Packaging Matters

Sustainability Terms

Sustainability Terms


This blog is mainly focused in sustainability in packaging, so I thought it would be a good idea to review the most important sustainability terms mentioned in my posts, and introduce some new ones that go beyong the usual scope of this blog.

This post does not pretend by far to be an exhaustive compilation of sustainability terms, but I hope I have been able to include the most popular ones.

Generic Sustainability Terms.

These are terms that go beyond packaging, and apply to many human activities.

As commented most of them have appeared in previous posts, and I have added some new info in some of them.

Carbon cycle: The carbon cycle is the cycle by which carbon moves through our Earth’s various systems. The carbon cycle is influenced by living things, atmospheric changes, ocean chemistry, and geologic activity are all part of this cycle.

To sum up why CO2 deserves so much attention. However,  instead of recapping what greenhouse gases  (GHG) are and their role on Earth’s climate change, this nice video will explain some of these topics, as well as what the carbon cycle is:

Carbon footprint: A carbon footprint corresponds to the whole amount of greenhouse gases (GHG) produced to, directly and indirectly, support a person’s lifestyle and activities. Carbon footprints are usually measured in equivalent tons of CO2, during the period of a year, and they can be associated with an individual, an organization, a product or an event, among others.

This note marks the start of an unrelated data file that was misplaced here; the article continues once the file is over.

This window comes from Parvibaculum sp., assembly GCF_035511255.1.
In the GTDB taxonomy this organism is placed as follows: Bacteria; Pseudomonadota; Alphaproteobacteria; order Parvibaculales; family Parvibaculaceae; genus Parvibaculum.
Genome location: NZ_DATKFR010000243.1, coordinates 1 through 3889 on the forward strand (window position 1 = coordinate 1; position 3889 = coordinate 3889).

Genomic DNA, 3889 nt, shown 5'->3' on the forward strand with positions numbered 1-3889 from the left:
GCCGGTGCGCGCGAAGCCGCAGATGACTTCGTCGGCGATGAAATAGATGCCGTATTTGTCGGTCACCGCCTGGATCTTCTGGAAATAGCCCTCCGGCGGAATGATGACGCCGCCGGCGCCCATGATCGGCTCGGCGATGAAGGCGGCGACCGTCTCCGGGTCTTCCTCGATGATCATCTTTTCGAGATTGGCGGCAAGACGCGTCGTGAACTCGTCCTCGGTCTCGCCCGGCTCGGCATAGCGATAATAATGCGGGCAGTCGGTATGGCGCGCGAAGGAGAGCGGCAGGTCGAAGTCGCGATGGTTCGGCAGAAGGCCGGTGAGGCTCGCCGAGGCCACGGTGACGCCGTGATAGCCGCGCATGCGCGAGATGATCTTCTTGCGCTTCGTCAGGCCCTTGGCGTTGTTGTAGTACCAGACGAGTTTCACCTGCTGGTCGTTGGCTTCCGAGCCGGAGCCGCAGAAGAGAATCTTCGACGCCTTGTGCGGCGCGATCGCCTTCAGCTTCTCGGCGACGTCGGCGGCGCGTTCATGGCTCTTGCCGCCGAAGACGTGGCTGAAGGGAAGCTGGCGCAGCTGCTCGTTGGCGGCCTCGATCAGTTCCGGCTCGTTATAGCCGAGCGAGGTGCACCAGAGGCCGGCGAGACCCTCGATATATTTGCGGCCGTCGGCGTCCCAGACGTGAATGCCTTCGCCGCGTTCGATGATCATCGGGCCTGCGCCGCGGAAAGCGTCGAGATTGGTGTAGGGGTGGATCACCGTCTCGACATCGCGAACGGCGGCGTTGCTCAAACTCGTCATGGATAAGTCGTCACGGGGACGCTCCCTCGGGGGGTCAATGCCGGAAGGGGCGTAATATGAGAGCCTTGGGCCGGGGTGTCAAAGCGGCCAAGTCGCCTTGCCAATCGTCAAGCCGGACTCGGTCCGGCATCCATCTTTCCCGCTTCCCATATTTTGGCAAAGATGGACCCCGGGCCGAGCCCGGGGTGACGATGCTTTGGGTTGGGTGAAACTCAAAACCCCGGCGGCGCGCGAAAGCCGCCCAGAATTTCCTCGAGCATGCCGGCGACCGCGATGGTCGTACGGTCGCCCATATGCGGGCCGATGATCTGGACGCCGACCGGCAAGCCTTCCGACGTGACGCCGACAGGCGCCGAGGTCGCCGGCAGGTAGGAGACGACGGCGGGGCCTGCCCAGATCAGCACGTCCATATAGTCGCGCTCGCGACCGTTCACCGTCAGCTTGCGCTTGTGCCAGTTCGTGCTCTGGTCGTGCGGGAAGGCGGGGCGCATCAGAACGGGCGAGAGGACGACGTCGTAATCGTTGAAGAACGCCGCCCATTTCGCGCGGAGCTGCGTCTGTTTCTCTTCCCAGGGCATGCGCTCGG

Climate change.

Weather, refers to atmospheric conditions that occur locally over short periods of time—from minutes to hours or days. Familiar examples include rain, snow, clouds, winds, floods or thunderstorms.

Climate, on the other hand, refers to the long-term regional or even global average of temperature, humidity and rainfall patterns over seasons, years or decades.

Climate change is a long-term change in the average weather patterns that have come to define Earth’s local, regional and global climates.

Global warming is the long-term heating of Earth’s climate system observed since the pre-industrial period (between 1850 and 1900) due to human activities, primarily fossil fuel burning, which increases heat-trapping greenhouse gas levels in Earth’s atmosphere. The term is frequently used interchangeably with the term climate change, though the latter refers to both human- and naturally produced warming and the effects it has on our planet. It is most commonly measured as the average increase in Earth’s global surface temperature.

Greenhouse effect:  Is the term used to refer about the warming that results when the atmosphere traps heat radiating from Earth toward space .I’ll let NASA‘s website do the hard work of explain the rest.